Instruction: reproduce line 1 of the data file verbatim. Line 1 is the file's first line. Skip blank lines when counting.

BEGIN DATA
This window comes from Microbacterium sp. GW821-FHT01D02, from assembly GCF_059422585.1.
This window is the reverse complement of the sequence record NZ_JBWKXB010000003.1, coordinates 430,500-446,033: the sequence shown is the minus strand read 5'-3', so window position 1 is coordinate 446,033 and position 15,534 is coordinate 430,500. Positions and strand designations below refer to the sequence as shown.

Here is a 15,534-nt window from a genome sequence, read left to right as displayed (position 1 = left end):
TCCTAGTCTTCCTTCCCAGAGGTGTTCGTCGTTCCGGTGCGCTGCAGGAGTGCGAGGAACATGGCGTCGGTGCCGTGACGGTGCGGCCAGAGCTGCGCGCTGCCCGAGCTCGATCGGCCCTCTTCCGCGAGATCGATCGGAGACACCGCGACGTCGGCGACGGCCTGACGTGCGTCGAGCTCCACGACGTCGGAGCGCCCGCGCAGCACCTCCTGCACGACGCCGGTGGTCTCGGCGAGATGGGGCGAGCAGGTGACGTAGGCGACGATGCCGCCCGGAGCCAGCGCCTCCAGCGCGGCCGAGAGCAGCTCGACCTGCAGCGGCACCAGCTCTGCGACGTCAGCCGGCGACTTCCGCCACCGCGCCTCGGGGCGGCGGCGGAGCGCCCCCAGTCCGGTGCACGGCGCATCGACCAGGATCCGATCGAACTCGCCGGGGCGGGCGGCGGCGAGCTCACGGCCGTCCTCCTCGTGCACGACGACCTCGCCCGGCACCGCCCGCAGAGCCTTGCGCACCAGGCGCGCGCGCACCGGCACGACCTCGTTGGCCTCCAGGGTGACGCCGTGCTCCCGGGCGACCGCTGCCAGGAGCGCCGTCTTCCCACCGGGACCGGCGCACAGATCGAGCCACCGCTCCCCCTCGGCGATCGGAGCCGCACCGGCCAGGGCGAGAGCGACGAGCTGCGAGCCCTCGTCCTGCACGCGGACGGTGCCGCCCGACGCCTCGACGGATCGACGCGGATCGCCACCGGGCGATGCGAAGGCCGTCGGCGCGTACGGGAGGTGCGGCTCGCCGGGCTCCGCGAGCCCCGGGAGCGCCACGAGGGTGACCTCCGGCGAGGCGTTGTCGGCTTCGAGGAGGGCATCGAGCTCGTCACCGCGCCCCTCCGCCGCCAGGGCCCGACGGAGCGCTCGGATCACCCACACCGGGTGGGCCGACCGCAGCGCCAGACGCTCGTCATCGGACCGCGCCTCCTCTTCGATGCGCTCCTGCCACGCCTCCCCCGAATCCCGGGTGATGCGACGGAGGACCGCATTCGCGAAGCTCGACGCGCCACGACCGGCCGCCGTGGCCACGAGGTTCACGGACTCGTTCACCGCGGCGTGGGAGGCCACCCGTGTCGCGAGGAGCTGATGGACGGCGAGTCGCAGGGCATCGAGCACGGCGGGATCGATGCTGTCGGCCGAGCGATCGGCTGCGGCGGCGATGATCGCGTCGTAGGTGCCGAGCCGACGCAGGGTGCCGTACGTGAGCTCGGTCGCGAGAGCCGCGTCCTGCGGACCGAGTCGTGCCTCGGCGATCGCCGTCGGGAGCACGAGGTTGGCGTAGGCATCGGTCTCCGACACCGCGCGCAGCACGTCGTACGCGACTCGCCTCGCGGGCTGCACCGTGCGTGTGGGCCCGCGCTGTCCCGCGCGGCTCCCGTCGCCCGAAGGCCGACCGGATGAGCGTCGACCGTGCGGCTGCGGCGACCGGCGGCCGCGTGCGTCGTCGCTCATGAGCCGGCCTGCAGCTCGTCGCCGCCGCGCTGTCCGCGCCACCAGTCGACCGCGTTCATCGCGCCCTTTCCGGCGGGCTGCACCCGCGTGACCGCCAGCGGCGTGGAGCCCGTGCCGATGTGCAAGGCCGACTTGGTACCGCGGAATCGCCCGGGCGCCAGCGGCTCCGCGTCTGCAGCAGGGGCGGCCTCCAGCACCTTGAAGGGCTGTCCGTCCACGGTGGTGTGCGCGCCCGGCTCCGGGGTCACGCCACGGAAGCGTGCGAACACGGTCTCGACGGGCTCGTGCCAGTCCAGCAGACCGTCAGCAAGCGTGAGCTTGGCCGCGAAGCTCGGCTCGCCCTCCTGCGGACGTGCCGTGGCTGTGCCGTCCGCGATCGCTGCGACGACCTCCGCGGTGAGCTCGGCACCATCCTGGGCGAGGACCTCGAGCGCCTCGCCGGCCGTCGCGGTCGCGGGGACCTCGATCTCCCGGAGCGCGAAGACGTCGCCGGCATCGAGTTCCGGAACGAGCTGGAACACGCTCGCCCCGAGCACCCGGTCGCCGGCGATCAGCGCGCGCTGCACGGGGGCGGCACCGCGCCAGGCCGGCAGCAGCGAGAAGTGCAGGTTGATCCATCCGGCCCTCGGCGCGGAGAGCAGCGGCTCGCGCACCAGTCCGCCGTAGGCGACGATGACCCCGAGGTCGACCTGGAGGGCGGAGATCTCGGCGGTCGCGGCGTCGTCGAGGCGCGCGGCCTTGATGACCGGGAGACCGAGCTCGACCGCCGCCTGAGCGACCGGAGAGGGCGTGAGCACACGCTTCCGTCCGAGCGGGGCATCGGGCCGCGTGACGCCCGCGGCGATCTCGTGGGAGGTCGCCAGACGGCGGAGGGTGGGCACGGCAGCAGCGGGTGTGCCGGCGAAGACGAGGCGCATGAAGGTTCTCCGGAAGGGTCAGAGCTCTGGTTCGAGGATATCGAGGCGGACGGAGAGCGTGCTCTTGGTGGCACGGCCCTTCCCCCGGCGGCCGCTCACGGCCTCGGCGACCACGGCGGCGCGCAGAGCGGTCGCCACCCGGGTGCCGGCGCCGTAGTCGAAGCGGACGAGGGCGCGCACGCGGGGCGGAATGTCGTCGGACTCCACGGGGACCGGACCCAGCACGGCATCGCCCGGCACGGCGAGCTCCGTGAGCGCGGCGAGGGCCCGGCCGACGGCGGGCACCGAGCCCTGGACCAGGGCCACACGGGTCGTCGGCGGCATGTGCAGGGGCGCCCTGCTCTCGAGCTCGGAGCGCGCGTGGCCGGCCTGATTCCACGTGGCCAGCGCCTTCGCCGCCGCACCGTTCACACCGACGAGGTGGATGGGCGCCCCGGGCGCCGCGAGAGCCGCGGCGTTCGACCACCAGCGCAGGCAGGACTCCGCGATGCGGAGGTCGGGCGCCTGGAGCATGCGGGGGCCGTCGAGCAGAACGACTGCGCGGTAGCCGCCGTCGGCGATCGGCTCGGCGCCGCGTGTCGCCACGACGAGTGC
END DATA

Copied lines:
This window comes from Microbacterium sp. GW821-FHT01D02, from assembly GCF_059422585.1.